My relationship with Trump, if you could call it a relationship, goes back more than three decades. I first met him in 1983, when I was reporting a story I was doing on him for GQ magazine. Trump was eager for the national attention that a big article in a national magazine could bring, and so we spent a good deal of time together. There were a number of aspects of the resulting story that he hated, including, but not limited to, an observation that he had remarkably small (if neatly groomed) hands.

This summer, The New Yorker published a story by Jane Mayer about Tony Schwartz, the co-author of Trump’s book Trump: The Art of the Deal. Mayer wrote that that issue of GQ, with Trump on the cover, was a huge best-seller. She reported that this sale encouraged S. I. Newhouse Jr., the proprietor of this magazine (as well as of The New Yorker), to urge the editors of Random House (which he also owned) to sign Trump up for a book. Which they did. The trouble with this narrative is that the Trump issue of GQ sold hardly at all. At least in the traditional way. Word was, the copies had been bought by him—Trump had sent a contingent out to buy up as many as they could get their hands on. The apparent intention, in those pre-Internet days, was to keep the story away from prying eyes.•

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Hillary Clinton gets the Marilyn Monroe treatment. (Image by "Spy.")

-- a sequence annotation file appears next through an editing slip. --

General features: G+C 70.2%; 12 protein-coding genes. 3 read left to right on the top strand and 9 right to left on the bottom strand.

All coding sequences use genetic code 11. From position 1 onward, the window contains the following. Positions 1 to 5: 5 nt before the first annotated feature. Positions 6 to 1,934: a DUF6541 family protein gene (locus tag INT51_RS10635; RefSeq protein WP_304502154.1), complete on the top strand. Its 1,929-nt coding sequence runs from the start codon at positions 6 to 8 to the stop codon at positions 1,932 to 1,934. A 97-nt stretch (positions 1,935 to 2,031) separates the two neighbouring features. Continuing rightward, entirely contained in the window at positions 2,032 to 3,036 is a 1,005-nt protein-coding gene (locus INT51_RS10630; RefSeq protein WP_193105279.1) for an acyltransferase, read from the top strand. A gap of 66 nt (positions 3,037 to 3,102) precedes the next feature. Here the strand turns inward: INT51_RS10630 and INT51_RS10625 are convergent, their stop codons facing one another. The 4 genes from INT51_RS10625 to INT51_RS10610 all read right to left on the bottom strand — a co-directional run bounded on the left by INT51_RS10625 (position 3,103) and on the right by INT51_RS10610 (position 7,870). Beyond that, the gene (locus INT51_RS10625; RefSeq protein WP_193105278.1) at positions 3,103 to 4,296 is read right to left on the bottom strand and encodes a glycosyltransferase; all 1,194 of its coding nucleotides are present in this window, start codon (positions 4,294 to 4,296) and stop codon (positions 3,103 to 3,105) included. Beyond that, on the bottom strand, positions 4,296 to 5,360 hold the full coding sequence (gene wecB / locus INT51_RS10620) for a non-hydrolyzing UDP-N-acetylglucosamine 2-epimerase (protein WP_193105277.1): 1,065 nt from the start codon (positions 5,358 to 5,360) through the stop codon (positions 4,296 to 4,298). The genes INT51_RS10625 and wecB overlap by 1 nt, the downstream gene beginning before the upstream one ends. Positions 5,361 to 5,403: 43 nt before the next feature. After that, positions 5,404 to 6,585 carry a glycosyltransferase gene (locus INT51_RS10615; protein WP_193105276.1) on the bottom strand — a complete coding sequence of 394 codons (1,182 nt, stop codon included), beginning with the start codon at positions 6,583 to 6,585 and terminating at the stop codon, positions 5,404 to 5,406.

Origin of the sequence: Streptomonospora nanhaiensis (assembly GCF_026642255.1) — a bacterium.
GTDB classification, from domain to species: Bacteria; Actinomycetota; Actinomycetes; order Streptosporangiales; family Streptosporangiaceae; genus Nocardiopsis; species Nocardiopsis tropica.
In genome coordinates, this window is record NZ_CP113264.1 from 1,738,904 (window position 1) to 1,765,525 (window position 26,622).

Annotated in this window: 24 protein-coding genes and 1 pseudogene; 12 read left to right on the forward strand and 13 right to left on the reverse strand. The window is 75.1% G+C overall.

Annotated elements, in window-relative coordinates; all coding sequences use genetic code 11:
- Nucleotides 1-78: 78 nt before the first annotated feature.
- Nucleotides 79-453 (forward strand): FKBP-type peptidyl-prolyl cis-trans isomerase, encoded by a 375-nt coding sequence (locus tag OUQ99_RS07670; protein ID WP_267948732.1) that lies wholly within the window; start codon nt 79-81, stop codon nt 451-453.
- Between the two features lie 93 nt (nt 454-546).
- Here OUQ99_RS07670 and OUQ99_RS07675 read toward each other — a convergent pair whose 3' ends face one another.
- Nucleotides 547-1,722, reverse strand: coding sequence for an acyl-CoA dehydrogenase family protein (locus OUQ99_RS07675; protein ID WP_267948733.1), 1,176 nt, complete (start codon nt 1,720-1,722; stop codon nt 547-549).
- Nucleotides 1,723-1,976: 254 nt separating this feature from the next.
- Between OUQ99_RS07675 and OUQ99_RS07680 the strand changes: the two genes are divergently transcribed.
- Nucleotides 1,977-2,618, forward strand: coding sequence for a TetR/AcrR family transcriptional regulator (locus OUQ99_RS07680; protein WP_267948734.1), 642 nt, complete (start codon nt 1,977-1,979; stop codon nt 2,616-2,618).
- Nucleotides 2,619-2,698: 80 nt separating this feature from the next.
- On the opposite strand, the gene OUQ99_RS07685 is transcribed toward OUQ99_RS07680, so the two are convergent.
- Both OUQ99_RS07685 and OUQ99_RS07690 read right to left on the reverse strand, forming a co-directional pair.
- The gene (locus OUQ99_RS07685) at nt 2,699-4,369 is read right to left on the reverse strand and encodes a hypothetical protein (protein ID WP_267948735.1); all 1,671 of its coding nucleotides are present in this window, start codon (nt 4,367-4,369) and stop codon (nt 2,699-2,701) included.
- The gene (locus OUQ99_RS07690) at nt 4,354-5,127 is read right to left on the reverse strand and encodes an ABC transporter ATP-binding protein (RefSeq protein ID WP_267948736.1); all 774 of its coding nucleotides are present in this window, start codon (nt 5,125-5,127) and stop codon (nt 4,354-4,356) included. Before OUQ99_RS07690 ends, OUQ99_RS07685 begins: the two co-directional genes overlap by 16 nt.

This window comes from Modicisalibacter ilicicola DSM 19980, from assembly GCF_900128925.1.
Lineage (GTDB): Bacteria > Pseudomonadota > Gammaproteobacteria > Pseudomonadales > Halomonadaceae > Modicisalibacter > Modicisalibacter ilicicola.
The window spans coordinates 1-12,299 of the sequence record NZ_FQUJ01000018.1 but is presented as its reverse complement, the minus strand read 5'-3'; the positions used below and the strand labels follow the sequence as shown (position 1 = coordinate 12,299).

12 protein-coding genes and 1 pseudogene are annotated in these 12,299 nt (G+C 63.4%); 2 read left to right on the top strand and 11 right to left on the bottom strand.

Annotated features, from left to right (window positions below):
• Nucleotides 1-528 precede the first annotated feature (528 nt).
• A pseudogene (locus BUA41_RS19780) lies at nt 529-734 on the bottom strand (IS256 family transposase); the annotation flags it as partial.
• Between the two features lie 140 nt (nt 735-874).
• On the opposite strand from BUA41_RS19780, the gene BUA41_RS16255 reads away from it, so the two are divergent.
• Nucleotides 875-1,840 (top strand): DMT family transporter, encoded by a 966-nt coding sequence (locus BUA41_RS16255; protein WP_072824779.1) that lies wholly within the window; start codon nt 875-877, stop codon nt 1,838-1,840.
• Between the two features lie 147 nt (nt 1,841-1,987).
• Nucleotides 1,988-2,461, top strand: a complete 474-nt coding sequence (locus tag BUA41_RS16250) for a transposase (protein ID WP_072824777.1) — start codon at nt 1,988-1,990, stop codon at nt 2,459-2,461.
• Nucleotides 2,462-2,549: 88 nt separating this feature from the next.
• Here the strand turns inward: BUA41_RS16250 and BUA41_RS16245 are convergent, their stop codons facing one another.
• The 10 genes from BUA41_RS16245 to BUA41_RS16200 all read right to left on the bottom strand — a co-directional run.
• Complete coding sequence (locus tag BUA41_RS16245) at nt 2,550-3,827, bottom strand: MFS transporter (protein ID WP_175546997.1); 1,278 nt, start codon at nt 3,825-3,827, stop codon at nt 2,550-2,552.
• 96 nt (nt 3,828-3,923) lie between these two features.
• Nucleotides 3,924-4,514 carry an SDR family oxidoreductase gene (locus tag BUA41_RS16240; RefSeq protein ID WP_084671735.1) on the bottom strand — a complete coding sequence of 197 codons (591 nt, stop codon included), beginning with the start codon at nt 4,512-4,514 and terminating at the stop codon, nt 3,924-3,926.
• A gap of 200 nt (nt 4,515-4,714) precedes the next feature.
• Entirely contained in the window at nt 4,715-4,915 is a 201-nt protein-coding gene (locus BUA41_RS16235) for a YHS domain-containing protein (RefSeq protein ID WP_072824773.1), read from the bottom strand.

The entire run of satirical magazine Spy, which was to the ’80s and early ’90s as the Daily Show is to this dumb day, is now on Google Books. You can read any of its issues here. From the Google Books introduction of the magazine that Graydon Carter and Kurt Andersen made and which made them:

“Smart. Funny. Fearless. ‘It’s pretty safe to say that Spy was the most influential magazine of the 1980s. It might have remade New York’s cultural landscape; it definitely changed the whole tone of magazine journalism. It was cruel, brilliant, beautifully written and perfectly designed, and feared by all. There’s no magazine I know of that’s so continually referenced, held up as a benchmark, and whose demise is so lamented.’ –Dave Eggers. ‘It’s a piece of garbage’ —Donald Trump.”

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Spy magazine existed during the ’80s mostly to ensure that Tama Janowitz didn’t get away with too much. You see, Tama Janowitz wrote novels that were more successful than their merit suggested they should be, so she needed to be put in her place. Thankfully, a bunch of jackasses with fancy educations who wished they were writing crappy books that sold a lot of copies were there to ridicule her. Take that, Tama Janowitz!